Kenyans will soon rely less on imported second-hand cars, with dealers in locally assembled vehicles promising to deliver new units for the same price as used imports.
Simba Colt group managing director Naresh Leekha noted that since the beginning of this year, Kenyans have been excited about getting zero-mileage cars with a five-year warranty.
"Kenyans have given us a good reception. We see a lot of uptake of locally assembled cars," Mr Leekha told the Nation.Africa.
"In the new-vehicle segment, we have got more than 35 per cent of the market and we are looking at growing to 65 per cent in this financial year. It was good that we had the blessings of President Uhuru Kenyatta during the official launch."
A buyer, he said, can pay as little as Sh29,000 monthly after depositing Sh100,000 to acquire a new Proton that sells for Sh1.1 million.
This is achievable once production of affordable locally assembled cars is optimised and the National Automotive Policy is adopted.
The new policy, adopted by the Cabinet earlier this year, is expected to restrict imports of second-hand vehicles and various spare parts in order to encourage Kenyans to buy locally made parts and accelerate the production of locally assembled vehicles.
The policy also targets challenges such as the lack of dedicated legal, institutional and regulatory frameworks, imports of parts by franchise holders instead of procuring from local parts manufacturers, and an influx of used vehicles.
Resolving these issues would make the domestic automotive industry more competitive.
Speaking during a tour of Associated Vehicle Assemblers (AVA) in Mombasa, Ruth Mwaniki, the vice-chair of the National Assembly's Trade Committee, said the new policy will help create more jobs for young Kenyans.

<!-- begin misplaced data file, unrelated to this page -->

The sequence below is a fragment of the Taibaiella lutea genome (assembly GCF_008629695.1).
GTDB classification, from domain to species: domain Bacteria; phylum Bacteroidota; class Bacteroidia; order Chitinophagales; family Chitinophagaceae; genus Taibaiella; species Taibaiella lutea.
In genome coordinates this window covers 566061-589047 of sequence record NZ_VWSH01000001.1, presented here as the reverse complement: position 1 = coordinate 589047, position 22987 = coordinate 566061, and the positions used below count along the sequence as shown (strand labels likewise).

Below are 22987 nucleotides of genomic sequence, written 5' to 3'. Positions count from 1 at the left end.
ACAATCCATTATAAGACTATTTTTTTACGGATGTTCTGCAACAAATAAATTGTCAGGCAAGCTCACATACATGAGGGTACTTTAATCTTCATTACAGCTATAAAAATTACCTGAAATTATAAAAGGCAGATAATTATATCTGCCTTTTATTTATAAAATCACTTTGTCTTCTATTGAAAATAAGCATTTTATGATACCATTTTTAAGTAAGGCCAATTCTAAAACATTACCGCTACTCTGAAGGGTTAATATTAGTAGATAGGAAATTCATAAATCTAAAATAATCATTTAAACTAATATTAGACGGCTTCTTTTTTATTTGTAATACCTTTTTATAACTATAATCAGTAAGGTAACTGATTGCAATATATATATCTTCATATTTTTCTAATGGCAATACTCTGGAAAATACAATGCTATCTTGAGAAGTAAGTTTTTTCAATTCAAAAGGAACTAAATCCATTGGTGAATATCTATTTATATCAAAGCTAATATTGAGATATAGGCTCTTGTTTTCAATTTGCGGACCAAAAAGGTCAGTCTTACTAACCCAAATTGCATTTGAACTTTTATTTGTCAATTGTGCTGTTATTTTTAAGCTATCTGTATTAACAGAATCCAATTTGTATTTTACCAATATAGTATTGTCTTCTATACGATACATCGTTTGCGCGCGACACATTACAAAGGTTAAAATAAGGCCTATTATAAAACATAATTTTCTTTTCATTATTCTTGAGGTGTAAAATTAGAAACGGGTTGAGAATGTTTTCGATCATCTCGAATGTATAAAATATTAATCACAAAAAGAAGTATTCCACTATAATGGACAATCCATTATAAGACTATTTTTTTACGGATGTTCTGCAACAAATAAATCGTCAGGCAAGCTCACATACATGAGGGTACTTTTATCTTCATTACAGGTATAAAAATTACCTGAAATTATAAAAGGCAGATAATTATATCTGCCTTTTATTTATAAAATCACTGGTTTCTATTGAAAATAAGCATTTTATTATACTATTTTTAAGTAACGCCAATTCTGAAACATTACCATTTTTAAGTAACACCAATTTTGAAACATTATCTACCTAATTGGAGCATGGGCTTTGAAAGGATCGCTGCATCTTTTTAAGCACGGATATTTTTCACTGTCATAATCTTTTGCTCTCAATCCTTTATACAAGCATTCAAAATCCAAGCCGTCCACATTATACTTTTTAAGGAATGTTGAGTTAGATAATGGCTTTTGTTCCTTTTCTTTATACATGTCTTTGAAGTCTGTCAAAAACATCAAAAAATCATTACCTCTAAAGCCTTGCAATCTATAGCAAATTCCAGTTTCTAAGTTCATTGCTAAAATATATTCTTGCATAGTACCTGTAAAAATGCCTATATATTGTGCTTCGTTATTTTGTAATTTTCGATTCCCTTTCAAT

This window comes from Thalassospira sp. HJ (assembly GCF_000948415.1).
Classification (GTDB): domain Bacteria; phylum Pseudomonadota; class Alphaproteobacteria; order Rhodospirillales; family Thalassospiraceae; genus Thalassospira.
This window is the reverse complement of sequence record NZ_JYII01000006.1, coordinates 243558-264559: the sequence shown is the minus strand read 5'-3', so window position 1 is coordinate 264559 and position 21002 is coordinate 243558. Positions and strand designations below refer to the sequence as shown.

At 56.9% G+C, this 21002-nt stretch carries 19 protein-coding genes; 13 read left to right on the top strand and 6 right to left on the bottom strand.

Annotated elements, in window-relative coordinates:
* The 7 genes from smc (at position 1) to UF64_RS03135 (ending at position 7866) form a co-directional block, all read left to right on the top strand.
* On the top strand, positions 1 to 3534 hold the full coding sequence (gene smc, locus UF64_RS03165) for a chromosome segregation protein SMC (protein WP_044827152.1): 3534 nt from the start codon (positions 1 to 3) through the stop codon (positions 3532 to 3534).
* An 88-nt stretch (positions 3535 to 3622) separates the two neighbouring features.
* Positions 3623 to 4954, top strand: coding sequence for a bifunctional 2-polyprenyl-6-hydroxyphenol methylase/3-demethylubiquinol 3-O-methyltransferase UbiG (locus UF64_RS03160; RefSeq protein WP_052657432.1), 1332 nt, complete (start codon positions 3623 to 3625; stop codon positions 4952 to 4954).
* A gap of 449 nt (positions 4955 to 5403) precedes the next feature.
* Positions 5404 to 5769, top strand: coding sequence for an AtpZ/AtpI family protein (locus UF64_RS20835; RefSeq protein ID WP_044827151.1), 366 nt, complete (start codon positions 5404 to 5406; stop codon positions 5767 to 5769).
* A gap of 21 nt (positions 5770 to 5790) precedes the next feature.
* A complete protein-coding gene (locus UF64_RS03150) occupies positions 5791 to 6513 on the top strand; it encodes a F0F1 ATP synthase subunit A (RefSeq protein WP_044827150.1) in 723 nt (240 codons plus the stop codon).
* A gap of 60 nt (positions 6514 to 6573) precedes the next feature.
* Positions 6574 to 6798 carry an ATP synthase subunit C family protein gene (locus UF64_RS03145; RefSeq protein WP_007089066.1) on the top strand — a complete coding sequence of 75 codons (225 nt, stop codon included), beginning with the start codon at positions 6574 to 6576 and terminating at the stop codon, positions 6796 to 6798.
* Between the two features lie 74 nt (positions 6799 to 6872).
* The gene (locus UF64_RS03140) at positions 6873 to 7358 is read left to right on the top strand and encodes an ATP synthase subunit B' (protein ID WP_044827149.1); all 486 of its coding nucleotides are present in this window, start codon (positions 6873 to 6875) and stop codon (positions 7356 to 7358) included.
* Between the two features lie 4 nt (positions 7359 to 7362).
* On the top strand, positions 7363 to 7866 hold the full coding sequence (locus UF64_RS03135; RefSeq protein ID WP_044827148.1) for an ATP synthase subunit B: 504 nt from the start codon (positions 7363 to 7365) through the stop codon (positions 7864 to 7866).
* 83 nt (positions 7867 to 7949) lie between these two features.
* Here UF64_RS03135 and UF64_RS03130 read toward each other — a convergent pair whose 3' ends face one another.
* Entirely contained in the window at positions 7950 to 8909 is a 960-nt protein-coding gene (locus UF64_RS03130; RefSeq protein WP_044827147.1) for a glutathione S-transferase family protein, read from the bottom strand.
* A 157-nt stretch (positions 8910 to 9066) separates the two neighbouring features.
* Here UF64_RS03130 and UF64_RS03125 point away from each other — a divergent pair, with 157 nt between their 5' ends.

"We see this is a big brand, creating a lot of jobs for our people and spurring economic growth. We have also seen they have a car assembled locally, the Proton, which has an affordable price equivalent to the imported ones," she said.
"Kenya has a growing middle class who require a motor vehicle, which is becoming a necessity in most homes. If we have one that is affordable, we will not be exporting jobs by buying second-hand vehicles."
Isuzu Motors East Africa CEO Rita Kavashe told the Nation that more investors are setting up shop in Kenya.
"The three plants - Toyota, Mitsubishi, Isuzu - were not producing pickups, but since last year, they started production," Ms Kavashe said, adding that Simba Colt has already rolled out the Proton, an affordable unit.
She said that the auto sector is demonstrating the capacity of Kenya to transition from being highly reliant on second-hand cars to newer vehicles.
"A new vehicle has a life of up to 10 years and an investor enjoys a better life than that of an already used car," she said.
"With the level of investment already in place, we have the requisite capacity, technology and manpower to take this industry forward. The sector is a big indicator, supporter and enabler of economic growth and development."
Toyota, Mitsubishi and Isuzu produce about 34,000 vehicles but sell only about 15,000 units per year.
"Buying mitumba cars doesn't create jobs for our youths. We need to rethink and start the transition from second-hand cars to new units if we are to grow our manufacturing industry," Ms Kavashe advised.
AVA Managing Director Matt Lloyd said the company is partnering with 10 brands - Toyota, Scania, Volvo and Tata - that have expressed interest in setting up shop for contract assembly where there is demand.
"It is very expensive to set up an assembly plant on your own. We spread the cost of assembling through all the different brands. If you look at the new increase of sales in the market, 45 per cent of the vehicles sold in Kenya in the last two years are locally assembled," he said at the AVA plant in Miritini, Mombasa, that the Trade Committee toured.
"We are now at 72 per cent. Next year and the year after we think we can get close to 85 per cent. There is a great shift from the completely built units to the locally assembled units."